A source of affirmation, friendship and mutual support for more than 40 years
June 6, 2021
Presbyterian survey of seminary life revealed a pressing need among students of color, which at the time represented a small percentage of seminarians attending various theological institutions nationwide. The study found that, in some cases, there were very few seminarians of color per campus, and most frequently, they were not members of the same racial or ethnic group.
The realization arose that Presbyterian seminarians of color needed to feel less isolated. But how could that be remedied?
The answer was the Conference for Seminarians of Color, in which the Rev. James “Jim” Reese and the Improving Minority Prospects (IMP) Committee were the driving forces behind its creation.
The IMP Committee of the Church Vocation Agency, in the Office of the General Assembly, was chaired by Dr. Frank Wilson. He and committee members Jim Costen and Charles Marks, and other influential voices, realized there was a great disconnect for seminarians of color and particularly Black seminarians.
“We needed to let minority students know the process for becoming a minister,” said Marks. “We needed to prepare them for what they were getting into and offer a major support system. These students needed to know they had a safe place. We also realized that we needed to start a pipeline for minority students, and it needed to start before they entered seminary.”
The Church Vocation Agency was staffed at that time by the Rev. Don Smith, director of the Vocation Agency; Edgar Ward, associate of the Vocation Agency; and Reese.
These astute Black ministers realized there was a need to provide ongoing support for minority seminarians, and particularly Black seminarians, since that was the largest minority group of the church at the time.
Marks says the formation of the IMP Committee was a pioneering initiative. “It was a very inclusive group,” he said. “There were African Americans, Native Americans, Asian Americans and others on the committee. This perhaps was the first intercultural committee of the Presbyterian Church.”
Reese explained it this way: “It appeared to me that the number of persons of color in seminary was so small that they didn’t have any way of feeling they were important, as well as comfortable about what they were doing, where they were doing it and how they were doing it. So, I came up with the idea that we should bring all of the seminarians of color together once a year in a single place to strengthen their relationships, help them feel significant and important, and address whatever questions or needs they brought to the meeting.”
In 1979, every person of color attending a Presbyterian seminary was invited to the inaugural Conference for Seminarians of Color, which was held in Atlanta at Johnson C. Smith Theological Seminary. At the time, the Presbyterian Church was a denomination divided into northern and southern divisions. Reunification didn’t occur until 1983 with the formation of the Presbyterian Church (U.S.A.).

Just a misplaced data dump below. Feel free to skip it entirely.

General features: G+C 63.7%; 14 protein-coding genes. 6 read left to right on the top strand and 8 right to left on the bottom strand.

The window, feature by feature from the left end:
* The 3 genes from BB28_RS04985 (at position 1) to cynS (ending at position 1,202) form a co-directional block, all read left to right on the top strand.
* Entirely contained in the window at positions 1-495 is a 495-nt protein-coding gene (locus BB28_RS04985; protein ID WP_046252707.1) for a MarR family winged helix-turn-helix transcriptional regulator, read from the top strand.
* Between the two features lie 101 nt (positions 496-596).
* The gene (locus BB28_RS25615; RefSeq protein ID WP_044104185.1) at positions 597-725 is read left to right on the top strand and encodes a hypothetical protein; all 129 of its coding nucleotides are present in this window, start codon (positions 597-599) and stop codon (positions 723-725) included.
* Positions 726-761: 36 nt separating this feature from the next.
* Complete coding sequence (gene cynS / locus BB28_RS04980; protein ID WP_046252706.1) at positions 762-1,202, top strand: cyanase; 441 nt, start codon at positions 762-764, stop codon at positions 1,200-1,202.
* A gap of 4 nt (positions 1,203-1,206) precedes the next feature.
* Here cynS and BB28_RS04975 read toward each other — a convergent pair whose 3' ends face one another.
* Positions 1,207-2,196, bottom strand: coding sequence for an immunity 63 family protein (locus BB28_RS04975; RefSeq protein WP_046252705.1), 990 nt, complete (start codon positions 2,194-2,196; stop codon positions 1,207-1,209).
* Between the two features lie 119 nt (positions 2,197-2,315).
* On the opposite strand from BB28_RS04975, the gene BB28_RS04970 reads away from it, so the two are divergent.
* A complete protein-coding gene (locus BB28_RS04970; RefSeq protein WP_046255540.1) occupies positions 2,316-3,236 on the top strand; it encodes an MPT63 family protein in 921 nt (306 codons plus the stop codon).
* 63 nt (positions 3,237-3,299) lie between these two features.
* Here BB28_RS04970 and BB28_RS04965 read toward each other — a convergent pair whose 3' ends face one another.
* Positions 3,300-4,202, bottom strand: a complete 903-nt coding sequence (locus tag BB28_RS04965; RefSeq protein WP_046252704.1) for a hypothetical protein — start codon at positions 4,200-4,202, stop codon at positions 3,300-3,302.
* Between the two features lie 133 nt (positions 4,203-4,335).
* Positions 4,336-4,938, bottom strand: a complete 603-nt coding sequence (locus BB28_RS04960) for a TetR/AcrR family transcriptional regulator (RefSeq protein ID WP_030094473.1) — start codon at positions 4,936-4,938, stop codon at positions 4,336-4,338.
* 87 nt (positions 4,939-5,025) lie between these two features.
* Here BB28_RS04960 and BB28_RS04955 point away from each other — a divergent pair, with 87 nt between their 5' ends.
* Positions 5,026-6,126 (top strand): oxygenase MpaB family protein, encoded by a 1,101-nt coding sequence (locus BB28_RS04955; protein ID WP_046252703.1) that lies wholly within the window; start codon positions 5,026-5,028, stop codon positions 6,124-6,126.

Reese recollects that there were only 55 students of color enrolled in Presbyterian seminaries that year.
However, he said over the next eight years the number of nonwhite students enrolled in Presbyterian seminaries doubled.
In addition, an invitation was extended to non-Presbyterian seminaries to reach Presbyterian seminarians of color who were attending other institutions.
Since the conference’s inception, more than 1,000 seminarians of color have attended. Many of these individuals are currently serving or have served in national leadership roles within the denomination.
They include: the Rev. Dr. J. Herbert Nelson, stated clerk of the Office of the General Assembly; the Rev. Dr. Diane Moffett, president, and executive director of the Presbyterian Mission Agency; and Rhashell Hunter, director of Racial Equity & Women’s Intercultural Ministries, which she says “seeks to offer seminarians of color, new immigrants and women an overview of the many skills and talents needed to succeed in leadership.”
According to Jewel McRae, associate for Women’s Leadership Development and Young Women’s Ministries, and an alumna of the conference, attendees “come together to join in community with other church leaders in a spiritual and nurturing environment.”
The seminarians explore paths to ordination, engage in vocational discernment, learn how to take senior ordination exams and navigate the call process.
Gail Strange, Director of Church and Mid Council Communications, Presbyterian Mission Agency
Revised Common Lectionary Readings for Sunday, June 6, 2021, the Tenth Sunday in Ordinary Time (Year B)
Today’s Focus: Seminarians of Color Conference
Let us join in prayer for:
PC(USA) Agencies’ Staff
Let us pray:
Our Father, you have given us so much, including your own Son. Please look with favor on our efforts to care for what you have given us and to lead people to hear your message. Amen.